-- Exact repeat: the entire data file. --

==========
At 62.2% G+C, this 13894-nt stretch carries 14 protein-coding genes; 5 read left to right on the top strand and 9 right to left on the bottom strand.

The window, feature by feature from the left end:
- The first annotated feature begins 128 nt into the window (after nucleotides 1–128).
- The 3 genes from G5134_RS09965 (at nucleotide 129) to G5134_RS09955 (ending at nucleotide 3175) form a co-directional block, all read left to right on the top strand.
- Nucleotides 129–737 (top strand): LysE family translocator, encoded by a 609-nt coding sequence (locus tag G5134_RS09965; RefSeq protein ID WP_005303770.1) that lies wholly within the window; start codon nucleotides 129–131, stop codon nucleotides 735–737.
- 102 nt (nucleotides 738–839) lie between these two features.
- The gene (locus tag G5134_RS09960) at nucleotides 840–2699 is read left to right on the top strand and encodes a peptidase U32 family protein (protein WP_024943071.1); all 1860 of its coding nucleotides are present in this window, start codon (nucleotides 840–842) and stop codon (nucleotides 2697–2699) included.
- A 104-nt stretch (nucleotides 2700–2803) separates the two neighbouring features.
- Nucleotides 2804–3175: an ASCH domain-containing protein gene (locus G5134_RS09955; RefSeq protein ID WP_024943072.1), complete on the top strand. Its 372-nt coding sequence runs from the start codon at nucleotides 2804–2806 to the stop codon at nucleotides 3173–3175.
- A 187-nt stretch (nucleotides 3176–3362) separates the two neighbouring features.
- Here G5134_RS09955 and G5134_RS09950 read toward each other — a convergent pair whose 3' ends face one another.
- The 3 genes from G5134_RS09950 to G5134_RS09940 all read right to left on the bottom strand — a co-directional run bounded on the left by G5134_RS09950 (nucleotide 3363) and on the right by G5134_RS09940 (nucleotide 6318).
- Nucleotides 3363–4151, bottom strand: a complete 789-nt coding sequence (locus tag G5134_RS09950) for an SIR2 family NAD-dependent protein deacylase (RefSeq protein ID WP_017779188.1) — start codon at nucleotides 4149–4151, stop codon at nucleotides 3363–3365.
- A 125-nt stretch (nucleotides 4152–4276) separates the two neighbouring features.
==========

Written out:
At 62.2% G+C, this 13894-nt stretch carries 14 protein-coding genes; 5 read left to right on the top strand and 9 right to left on the bottom strand.

The window, feature by feature from the left end:
- The first annotated feature begins 128 nt into the window (after nucleotides 1–128).
- The 3 genes from G5134_RS09965 (at nucleotide 129) to G5134_RS09955 (ending at nucleotide 3175) form a co-directional block, all read left to right on the top strand.
- Nucleotides 129–737 (top strand): LysE family translocator, encoded by a 609-nt coding sequence (locus tag G5134_RS09965; RefSeq protein ID WP_005303770.1) that lies wholly within the window; start codon nucleotides 129–131, stop codon nucleotides 735–737.
- 102 nt (nucleotides 738–839) lie between these two features.
- The gene (locus tag G5134_RS09960) at nucleotides 840–2699 is read left to right on the top strand and encodes a peptidase U32 family protein (protein WP_024943071.1); all 1860 of its coding nucleotides are present in this window, start codon (nucleotides 840–842) and stop codon (nucleotides 2697–2699) included.
- A 104-nt stretch (nucleotides 2700–2803) separates the two neighbouring features.
- Nucleotides 2804–3175: an ASCH domain-containing protein gene (locus G5134_RS09955; RefSeq protein ID WP_024943072.1), complete on the top strand. Its 372-nt coding sequence runs from the start codon at nucleotides 2804–2806 to the stop codon at nucleotides 3173–3175.
- A 187-nt stretch (nucleotides 3176–3362) separates the two neighbouring features.
- Here G5134_RS09955 and G5134_RS09950 read toward each other — a convergent pair whose 3' ends face one another.
- The 3 genes from G5134_RS09950 to G5134_RS09940 all read right to left on the bottom strand — a co-directional run bounded on the left by G5134_RS09950 (nucleotide 3363) and on the right by G5134_RS09940 (nucleotide 6318).
- Nucleotides 3363–4151, bottom strand: a complete 789-nt coding sequence (locus tag G5134_RS09950) for an SIR2 family NAD-dependent protein deacylase (RefSeq protein ID WP_017779188.1) — start codon at nucleotides 4149–4151, stop codon at nucleotides 3363–3365.
- A 125-nt stretch (nucleotides 4152–4276) separates the two neighbouring features.